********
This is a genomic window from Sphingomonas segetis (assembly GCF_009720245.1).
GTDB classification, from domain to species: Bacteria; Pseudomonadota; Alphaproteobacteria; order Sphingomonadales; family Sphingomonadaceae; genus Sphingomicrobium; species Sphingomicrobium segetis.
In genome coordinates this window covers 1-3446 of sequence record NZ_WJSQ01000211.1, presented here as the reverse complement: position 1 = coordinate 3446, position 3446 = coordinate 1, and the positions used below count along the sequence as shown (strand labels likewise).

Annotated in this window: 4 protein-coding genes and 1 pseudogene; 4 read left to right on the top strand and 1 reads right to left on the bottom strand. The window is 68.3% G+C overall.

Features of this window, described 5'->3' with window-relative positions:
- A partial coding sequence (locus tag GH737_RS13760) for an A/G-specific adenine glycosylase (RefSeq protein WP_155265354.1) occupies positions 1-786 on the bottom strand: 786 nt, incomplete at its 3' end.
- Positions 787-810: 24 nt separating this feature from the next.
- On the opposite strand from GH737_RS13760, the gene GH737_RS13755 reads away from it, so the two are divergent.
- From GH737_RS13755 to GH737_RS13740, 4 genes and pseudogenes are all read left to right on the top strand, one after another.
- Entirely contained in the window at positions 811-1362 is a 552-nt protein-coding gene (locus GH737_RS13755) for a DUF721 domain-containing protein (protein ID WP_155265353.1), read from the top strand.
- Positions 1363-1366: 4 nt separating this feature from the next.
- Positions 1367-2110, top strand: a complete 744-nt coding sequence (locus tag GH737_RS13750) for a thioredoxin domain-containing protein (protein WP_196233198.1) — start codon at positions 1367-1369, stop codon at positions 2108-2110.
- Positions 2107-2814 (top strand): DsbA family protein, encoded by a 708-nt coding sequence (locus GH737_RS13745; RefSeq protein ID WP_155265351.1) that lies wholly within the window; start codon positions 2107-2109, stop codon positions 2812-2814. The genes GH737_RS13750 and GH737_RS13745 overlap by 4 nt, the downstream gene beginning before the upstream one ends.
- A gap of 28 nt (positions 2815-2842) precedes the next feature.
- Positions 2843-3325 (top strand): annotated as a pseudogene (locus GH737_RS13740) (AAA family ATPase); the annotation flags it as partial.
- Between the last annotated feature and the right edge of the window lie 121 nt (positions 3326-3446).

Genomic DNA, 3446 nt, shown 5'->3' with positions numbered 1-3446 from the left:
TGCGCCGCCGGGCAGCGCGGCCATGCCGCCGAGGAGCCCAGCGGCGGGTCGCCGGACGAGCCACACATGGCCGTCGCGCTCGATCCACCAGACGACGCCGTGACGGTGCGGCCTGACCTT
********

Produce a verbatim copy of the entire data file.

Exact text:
This is a genomic window from Sphingomonas segetis (assembly GCF_009720245.1).
GTDB classification, from domain to species: Bacteria; Pseudomonadota; Alphaproteobacteria; order Sphingomonadales; family Sphingomonadaceae; genus Sphingomicrobium; species Sphingomicrobium segetis.
In genome coordinates this window covers 1-3446 of sequence record NZ_WJSQ01000211.1, presented here as the reverse complement: position 1 = coordinate 3446, position 3446 = coordinate 1, and the positions used below count along the sequence as shown (strand labels likewise).

Annotated in this window: 4 protein-coding genes and 1 pseudogene; 4 read left to right on the top strand and 1 reads right to left on the bottom strand. The window is 68.3% G+C overall.

Features of this window, described 5'->3' with window-relative positions:
- A partial coding sequence (locus tag GH737_RS13760) for an A/G-specific adenine glycosylase (RefSeq protein WP_155265354.1) occupies positions 1-786 on the bottom strand: 786 nt, incomplete at its 3' end.
- Positions 787-810: 24 nt separating this feature from the next.
- On the opposite strand from GH737_RS13760, the gene GH737_RS13755 reads away from it, so the two are divergent.
- From GH737_RS13755 to GH737_RS13740, 4 genes and pseudogenes are all read left to right on the top strand, one after another.
- Entirely contained in the window at positions 811-1362 is a 552-nt protein-coding gene (locus GH737_RS13755) for a DUF721 domain-containing protein (protein ID WP_155265353.1), read from the top strand.
- Positions 1363-1366: 4 nt separating this feature from the next.
- Positions 1367-2110, top strand: a complete 744-nt coding sequence (locus tag GH737_RS13750) for a thioredoxin domain-containing protein (protein WP_196233198.1) — start codon at positions 1367-1369, stop codon at positions 2108-2110.
- Positions 2107-2814 (top strand): DsbA family protein, encoded by a 708-nt coding sequence (locus GH737_RS13745; RefSeq protein ID WP_155265351.1) that lies wholly within the window; start codon positions 2107-2109, stop codon positions 2812-2814. The genes GH737_RS13750 and GH737_RS13745 overlap by 4 nt, the downstream gene beginning before the upstream one ends.
- A gap of 28 nt (positions 2815-2842) precedes the next feature.
- Positions 2843-3325 (top strand): annotated as a pseudogene (locus GH737_RS13740) (AAA family ATPase); the annotation flags it as partial.
- Between the last annotated feature and the right edge of the window lie 121 nt (positions 3326-3446).

Genomic DNA, 3446 nt, shown 5'->3' with positions numbered 1-3446 from the left:
TGCGCCGCCGGGCAGCGCGGCCATGCCGCCGAGGAGCCCAGCGGCGGGTCGCCGGACGAGCCACACATGGCCGTCGCGCTCGATCCACCAGACGACGCCGTGACGGTGCGGCCTGACCTT